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My dearest readers… In driving the point home today in this State-of-the-Nation-Sports-Address (SONSA), I probably need to amass the very courageous spirit depicted in a brilliant scene in one of my favourite movies of all time, The Town, starring Ben Affleck, which I watched probably for the 49th time on Saturday night.

Doug MacRay (played by Ben Affleck) enters the room in which his best friend Jim, brilliantly portrayed by Jeremy Renner, is sitting alone, bored out of his mind. “I need your help. I cant’ tell you what it is. And you can never ask me about it later. We’re going to hurt some people,” he says. Jim looks up at him, deadpan, and responds, “Whose car we gone take?”

The scene, as my favourite South Africa’s Sunday Times columnist, Ndumiso Ngcobo once wrote in the movie review, is as chilling as it is a beautiful summary of human friendship.

Allow me, dear reader, to drag Women Football Association (WFA) Chairman Sonnyboy ‘Jazz’ Mabuza out of his comfort zone in the same manner and he better not ask any questions because it is about time the WFA shows a hand in leadership right now.

It is time to show a lot of hunger and ability to turn the sport’s fortune around because the game’s number one citizen, FIFA president Gianni Infantino, has an affinity for women’s football that knows no bounds.
He is drunk in love with the women in shorts, running on a football pitch and kicking some balls, literally and figuratively speaking.


Infantino’s passion for women’s football has seen the international football mother body pump in US$500 000 (E9 million) specifically to women’s football, on top of the recent US$1 million available to all the 211 member affiliates.

This is a vote of confidence by the FIFA top brass in the quest to ensure women’s football stake its well deserved place in the football family. The Confederation of African Football (CAF) has also shown the same willingness to embrace women’s football, as they will be launching the CAF Women’s Champions League next year.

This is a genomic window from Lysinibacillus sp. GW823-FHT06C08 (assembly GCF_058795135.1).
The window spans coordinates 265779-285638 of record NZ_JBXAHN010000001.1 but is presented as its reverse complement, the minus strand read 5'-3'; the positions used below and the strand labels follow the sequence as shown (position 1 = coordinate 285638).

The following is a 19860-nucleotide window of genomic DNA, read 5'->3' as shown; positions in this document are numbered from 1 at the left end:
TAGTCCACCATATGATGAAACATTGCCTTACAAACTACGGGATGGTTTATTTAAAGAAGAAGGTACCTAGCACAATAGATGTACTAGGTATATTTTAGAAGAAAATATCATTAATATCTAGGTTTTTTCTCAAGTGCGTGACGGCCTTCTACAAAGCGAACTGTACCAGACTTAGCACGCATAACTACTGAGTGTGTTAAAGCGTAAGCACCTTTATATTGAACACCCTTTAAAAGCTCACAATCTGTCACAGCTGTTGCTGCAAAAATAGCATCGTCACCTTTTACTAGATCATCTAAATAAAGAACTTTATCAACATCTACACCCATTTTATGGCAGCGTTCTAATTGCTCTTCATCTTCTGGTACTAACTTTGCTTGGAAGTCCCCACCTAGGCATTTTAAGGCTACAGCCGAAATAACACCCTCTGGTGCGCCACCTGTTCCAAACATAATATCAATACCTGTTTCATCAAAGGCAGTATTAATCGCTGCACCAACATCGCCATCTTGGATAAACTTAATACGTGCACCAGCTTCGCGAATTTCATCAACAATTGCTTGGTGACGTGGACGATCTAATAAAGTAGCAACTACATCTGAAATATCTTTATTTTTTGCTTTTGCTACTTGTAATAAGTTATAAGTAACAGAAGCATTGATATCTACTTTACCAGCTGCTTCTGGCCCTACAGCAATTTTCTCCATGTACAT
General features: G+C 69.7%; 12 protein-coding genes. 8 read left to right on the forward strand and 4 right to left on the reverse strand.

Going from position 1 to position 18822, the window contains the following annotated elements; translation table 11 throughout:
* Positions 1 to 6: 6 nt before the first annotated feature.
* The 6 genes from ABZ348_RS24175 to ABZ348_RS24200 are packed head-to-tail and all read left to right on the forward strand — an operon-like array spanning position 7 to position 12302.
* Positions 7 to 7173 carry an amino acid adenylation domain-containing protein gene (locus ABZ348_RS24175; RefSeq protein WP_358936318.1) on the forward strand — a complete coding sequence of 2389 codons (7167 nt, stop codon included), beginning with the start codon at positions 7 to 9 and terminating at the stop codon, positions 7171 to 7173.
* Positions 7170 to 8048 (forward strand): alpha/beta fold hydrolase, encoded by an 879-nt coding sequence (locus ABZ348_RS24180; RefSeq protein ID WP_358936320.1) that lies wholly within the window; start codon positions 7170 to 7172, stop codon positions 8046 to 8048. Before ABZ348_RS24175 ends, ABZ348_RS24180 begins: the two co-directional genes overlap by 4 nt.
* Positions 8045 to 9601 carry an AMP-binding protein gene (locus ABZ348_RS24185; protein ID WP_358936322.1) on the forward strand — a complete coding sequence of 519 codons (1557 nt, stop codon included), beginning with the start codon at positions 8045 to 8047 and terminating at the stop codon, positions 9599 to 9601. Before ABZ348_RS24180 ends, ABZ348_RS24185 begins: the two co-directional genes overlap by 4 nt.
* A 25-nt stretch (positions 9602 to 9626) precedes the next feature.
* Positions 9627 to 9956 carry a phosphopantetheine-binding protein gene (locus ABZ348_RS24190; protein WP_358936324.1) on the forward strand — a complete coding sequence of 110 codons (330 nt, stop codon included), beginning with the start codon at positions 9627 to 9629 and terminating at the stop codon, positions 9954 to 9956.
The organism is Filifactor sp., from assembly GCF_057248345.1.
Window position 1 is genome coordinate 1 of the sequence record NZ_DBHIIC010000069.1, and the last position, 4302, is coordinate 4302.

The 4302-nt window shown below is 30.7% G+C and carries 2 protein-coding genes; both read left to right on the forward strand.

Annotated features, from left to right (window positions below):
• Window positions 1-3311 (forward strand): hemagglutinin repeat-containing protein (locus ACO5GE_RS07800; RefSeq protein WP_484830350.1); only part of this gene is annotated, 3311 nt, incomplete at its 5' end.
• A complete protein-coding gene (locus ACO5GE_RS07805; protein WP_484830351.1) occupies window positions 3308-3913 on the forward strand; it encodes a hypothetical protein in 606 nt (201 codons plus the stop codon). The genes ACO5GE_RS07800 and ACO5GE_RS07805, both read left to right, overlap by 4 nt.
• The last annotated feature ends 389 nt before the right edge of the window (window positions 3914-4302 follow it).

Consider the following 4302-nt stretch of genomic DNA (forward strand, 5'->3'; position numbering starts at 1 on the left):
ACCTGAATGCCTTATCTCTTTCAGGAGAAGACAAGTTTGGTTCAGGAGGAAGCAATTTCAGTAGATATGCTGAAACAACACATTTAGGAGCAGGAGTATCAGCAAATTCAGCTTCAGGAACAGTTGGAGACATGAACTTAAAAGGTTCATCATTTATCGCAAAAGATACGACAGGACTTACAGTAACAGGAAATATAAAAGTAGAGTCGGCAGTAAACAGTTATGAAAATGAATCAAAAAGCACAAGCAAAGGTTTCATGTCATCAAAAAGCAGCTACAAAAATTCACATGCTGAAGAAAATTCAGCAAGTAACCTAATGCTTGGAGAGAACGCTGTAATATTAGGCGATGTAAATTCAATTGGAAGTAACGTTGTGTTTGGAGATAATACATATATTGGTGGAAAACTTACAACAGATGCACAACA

Due to the COVID-19 pandemic, the planned 2020 edition of the Women’s Africa Cup of Nations has since been cancelled.
Down south, the COSAFA is not to be outdone, with not just Under-17 and Under-20 level of Women’s football, but even a senior’s tournament.
The Under-17 tournament was put on ice, due to the coronavirus outbreak while Lesotho will host the Under-20 tournament if all goes well.
The amount of work done by COSAFA through its General Secretary Sue Destombes and our own chairman of the Organising Committee, Timothy Shongwe, is commendable, to say the least.


That’s why it is crucial that our own WFA rises above all the petty squabbles that not long ago threatened to drag the sport to the gutter, and rebuild its brand image.
It is important now, more than ever, to show there is a direction where they are taking the sport to and most importantly, how they are going to develop it at grassroots level.

This is no longer just about the Eswatini Football Association (EFA) interested in the vote from WFA come election time, but to seriously develop the sport.
Women football has venue challenges, which are further exacerbated by the archaic muti beliefs that the women teams cannot raise the curtain for the men’s football.

It is shocking to see women football teams having make-shift dressing rooms at times at Somhlolo National Stadiums and not allowed to use the same dressing rooms available to the men’s teams.
This shameful act must stop if we truly want to develop the sport and embrace our sisters as part of the football family.

Right now, we have the national league and the EswatiniBank Cup for the ladies, but the way the women’s teams are disregarded as a ‘by-the-way’ in the big events even under the same tournament is a grave cause for concern.

FIFA president Infantino has led the way in showing the seriousness the organisation is giving women’s football and it is time our own WFA also does the same. There should be a proper plan and vision of how to develop the sport.
Regional leagues are the next feasible goal the WFA has to attain so that in the end, they have a strong national team. The organisational part is crucial now.
FIFA’s E9 million cannot go to waste. There are so many international tournaments now to encourage every female footballer to take her career seriously. But it has to start at the top with proper administration, clear-cut developmental goals and objectives.
The EFA can no longer treat the WFA as just one of those affiliates they remember when election time comes around.
Women’s football is an important stakeholder and FIFA has sent the message loud and clear.
Just as Doug MacRay, in the thrill-a-minute movie, The Town, told Jim, Sonnyboy, let’s get out of the comfort zone and do justice to women’s football.
It’s non-negotiable, I dare say. You can ask me later.

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